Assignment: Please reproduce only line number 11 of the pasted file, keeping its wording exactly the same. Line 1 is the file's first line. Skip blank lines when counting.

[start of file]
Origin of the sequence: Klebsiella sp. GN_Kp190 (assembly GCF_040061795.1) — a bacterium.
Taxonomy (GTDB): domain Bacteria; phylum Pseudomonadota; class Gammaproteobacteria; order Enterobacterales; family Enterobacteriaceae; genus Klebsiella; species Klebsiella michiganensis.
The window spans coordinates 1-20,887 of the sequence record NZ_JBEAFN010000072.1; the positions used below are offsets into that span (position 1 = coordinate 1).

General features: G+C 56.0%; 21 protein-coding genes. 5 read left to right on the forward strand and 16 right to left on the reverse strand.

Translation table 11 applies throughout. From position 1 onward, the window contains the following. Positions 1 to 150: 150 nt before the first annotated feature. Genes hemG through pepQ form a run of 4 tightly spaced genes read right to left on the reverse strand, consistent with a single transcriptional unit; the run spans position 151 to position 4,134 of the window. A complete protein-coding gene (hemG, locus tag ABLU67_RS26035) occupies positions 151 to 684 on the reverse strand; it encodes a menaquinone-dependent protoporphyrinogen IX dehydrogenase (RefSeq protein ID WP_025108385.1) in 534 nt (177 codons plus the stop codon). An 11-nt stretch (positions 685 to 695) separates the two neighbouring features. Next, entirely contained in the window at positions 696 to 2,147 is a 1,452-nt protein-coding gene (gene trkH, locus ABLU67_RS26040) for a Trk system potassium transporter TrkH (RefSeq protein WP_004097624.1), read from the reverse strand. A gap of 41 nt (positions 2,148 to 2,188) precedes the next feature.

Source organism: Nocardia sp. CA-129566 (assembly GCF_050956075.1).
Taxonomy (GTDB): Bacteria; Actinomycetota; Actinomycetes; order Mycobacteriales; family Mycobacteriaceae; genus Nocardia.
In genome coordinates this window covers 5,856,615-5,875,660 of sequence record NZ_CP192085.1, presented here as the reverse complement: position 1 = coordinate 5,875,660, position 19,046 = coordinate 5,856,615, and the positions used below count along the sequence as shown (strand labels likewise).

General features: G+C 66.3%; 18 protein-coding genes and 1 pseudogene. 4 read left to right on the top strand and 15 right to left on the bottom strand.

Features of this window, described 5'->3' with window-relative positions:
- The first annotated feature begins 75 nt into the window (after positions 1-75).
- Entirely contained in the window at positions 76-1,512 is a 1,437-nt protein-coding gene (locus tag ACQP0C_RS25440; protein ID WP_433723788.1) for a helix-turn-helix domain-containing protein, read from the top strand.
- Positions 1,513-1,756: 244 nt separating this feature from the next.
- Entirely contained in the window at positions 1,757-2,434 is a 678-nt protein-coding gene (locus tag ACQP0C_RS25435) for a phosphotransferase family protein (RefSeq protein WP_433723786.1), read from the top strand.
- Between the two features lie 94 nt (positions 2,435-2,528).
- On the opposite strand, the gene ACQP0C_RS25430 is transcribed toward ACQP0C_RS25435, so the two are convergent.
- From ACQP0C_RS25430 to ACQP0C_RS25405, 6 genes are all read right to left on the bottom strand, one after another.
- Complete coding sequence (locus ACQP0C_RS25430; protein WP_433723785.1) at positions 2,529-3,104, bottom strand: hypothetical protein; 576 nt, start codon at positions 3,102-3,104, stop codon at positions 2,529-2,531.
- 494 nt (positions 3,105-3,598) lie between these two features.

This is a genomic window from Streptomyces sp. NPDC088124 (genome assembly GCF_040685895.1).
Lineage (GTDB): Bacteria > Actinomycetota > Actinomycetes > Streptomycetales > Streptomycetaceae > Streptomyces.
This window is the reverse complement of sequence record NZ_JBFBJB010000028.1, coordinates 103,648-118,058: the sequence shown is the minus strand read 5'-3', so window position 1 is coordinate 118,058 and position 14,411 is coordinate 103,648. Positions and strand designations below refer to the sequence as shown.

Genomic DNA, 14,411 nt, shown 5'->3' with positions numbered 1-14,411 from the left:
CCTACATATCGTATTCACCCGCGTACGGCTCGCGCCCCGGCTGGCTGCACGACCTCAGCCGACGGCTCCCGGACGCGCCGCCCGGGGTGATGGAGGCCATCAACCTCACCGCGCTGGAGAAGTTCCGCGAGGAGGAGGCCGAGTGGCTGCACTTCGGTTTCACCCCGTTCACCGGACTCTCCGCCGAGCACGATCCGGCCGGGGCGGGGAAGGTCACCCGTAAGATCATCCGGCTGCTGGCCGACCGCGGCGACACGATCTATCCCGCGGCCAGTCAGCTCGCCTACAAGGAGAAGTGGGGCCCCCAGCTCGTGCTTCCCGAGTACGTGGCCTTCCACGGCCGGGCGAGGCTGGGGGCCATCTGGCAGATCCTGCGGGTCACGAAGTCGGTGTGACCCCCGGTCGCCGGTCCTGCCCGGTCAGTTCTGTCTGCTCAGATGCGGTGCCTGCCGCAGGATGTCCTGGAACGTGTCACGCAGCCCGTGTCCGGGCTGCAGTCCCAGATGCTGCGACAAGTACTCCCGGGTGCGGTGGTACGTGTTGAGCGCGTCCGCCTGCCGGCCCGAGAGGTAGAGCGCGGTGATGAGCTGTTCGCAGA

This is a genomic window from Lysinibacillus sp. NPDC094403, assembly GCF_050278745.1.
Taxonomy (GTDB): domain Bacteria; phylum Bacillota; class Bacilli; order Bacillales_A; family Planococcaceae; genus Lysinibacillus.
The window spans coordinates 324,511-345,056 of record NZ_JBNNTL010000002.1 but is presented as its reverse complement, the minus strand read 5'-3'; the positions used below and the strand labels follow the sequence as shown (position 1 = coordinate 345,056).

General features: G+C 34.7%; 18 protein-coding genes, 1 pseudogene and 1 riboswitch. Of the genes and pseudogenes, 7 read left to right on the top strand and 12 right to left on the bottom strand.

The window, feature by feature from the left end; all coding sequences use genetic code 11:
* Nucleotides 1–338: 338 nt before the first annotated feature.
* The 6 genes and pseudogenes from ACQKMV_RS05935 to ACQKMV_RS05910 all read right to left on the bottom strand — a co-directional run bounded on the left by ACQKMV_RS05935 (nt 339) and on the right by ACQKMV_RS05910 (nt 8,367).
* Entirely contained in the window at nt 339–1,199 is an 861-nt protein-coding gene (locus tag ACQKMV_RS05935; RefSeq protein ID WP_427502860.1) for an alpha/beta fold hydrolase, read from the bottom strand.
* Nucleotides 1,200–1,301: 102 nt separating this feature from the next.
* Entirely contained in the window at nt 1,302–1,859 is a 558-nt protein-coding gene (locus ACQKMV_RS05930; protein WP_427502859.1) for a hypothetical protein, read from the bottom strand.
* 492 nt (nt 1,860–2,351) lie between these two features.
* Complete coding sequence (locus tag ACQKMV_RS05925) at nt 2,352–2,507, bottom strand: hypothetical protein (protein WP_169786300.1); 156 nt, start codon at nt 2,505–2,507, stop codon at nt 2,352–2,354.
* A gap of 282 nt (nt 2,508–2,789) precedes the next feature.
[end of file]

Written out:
- The first annotated feature begins 75 nt into the window (after positions 1-75).